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[145] After Esdras had said this, he left off praying; and when all those that came to him with their wives and children were under lamentation, one whose name was Jechonias, a principal man in Jerusalem, came to him, and said that they had sinned in marrying strange wives; and he persuaded him to adjure them all to cast those wives out, and the children born of them, and that those should be punished who would not obey the law. So Esdras hearkened to this advice, and made the heads of the priests, and of the Levites, and of the Israelites, swear that they would put away those wives and children, according to the advice of Jechonias. And when he had received their oaths, he went in haste out of the temple into the chamber of Johanan, the son of Eliasib, and as he had hitherto tasted nothing at all for grief, so he abode there that day. And when proclamation was made, that all those of the captivity should gather themselves together to Jerusalem, and those that did not meet there in two or three days should be banished from the multitude, and that their substance should b appropriated to the uses of the temple, according to the sentence of the elders, those that were of the tribes of Judah and Benjamin came together in three days, viz. on the twentieth day of the ninth month, which, according to the Hebrews, is called Tebeth, and according to the Macedonians, Apelleius. Now as they were sitting in the upper room of the temple, where the elders also were present, but were uneasy because of the cold, Esdras stood up and accused them, and told them that they had sinned in marrying wives that were not of their own nation; but that now they would do a thing both pleasing to God, and advantageous to themselves, if they would put those wives away. Accordingly, they all cried out that they would do so. That, however, the multitude was great, and that the season of the year was winter, and that this work would require more than one or two days. "Let their rulers, therefore, [said they,] and those that have married strange wives, come hither at a proper time, while the elders of every place, that are in common to estimate the number of those that have thus married, are to be there also." Accordingly, this was resolved on by them, and they began the inquiry after those that had married strange wives on the first day of the tenth month, and continued the inquiry to the first day of the next month, and found a great many of the posterity of Jeshua the high priest, and of the priests and Levites, and Israelites, who had a greater regard to the observation of the law than to their natural affection, 1 and immediately cast out their wives, and the children which were born of them. And in order to appease God, they offered sacrifices, and slew rams, as oblations to him; but it does not seem to me to be necessary to set down the names of these men. So when Esdras had reformed this sin about the marriages of the forementioned persons, he reduced that practice to purity, so that it continued in that state for the time to come.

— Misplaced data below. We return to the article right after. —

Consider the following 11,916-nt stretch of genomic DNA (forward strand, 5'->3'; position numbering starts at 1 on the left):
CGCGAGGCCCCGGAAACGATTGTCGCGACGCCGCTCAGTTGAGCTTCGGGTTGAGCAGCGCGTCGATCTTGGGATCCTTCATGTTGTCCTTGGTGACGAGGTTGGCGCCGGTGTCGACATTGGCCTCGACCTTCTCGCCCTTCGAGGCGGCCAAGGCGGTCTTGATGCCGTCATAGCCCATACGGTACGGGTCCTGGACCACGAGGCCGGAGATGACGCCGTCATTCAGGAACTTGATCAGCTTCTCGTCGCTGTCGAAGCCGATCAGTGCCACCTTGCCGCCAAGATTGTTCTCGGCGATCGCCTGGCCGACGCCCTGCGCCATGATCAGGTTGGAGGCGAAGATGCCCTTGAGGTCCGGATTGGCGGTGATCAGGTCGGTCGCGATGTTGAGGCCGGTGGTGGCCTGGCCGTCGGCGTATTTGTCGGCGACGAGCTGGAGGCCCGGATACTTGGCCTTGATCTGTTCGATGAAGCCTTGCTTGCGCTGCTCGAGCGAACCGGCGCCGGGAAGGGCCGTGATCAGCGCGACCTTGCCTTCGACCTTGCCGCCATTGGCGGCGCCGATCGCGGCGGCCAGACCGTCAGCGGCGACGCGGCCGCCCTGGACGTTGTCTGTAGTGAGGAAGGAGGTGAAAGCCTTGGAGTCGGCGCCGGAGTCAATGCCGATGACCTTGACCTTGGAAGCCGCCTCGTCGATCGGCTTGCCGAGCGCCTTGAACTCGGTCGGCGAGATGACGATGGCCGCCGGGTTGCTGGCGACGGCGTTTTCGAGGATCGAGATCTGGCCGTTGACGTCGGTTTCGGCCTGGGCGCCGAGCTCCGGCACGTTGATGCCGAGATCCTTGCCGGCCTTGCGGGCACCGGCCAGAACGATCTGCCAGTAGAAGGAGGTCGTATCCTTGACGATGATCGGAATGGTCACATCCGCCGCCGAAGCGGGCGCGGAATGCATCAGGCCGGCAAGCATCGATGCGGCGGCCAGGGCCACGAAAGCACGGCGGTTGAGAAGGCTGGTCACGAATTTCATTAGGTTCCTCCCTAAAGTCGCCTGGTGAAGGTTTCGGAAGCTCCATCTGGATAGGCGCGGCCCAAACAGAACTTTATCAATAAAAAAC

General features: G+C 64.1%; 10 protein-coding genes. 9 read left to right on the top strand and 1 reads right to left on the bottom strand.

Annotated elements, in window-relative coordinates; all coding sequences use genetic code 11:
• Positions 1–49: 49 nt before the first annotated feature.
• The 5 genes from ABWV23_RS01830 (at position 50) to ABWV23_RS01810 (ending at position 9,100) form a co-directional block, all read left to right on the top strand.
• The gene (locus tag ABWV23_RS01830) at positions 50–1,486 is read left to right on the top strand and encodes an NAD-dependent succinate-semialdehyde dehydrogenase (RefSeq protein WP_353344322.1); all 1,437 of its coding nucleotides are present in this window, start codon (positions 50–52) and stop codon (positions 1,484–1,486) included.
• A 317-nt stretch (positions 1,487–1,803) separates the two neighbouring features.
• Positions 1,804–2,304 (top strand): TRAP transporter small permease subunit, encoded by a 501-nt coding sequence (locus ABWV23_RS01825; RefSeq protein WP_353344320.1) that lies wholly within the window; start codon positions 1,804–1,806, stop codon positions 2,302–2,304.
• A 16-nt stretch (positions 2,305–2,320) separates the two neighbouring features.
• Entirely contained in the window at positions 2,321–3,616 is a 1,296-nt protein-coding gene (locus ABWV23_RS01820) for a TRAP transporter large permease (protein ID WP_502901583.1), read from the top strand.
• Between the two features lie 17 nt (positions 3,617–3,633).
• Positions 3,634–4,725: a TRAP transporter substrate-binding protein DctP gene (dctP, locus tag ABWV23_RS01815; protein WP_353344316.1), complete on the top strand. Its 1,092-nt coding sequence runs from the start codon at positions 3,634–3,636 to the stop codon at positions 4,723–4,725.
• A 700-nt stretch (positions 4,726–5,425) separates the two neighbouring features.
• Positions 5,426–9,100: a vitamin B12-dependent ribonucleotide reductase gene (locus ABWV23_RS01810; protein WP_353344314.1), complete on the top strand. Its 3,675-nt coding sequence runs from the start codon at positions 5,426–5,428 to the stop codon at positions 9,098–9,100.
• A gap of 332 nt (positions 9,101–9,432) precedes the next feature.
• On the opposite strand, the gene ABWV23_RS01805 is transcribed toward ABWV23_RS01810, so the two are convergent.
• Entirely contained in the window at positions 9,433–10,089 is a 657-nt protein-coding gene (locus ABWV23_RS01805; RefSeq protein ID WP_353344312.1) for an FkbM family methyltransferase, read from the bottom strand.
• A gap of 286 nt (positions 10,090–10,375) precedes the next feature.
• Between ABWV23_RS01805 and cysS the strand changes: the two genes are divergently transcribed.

1 This procedure of Esdras, and of the best part of the Jewish nation, after their return from the Babylonish captivity, of reducing the Jewish marriages, once for all, to the strictness of the law of Moses, without any regard to the greatness of those who had broken it, and without regard to that natural affection or compassion for their heathen wives, and their children by them, which made it so hard for Esdras to correct it, deserves greatly to be observed and imitated in all attempts for reformation among Christians, the contrary conduct having ever been the bane of true religion, both among Jews and Christians, while political views, or human passions, or prudential motives, are suffered to take place instead of the Divine laws, and so the blessing of God is forfeited, and the church still suffered to continue corrupt from one generation to another. See ch. 8. sect. 2.

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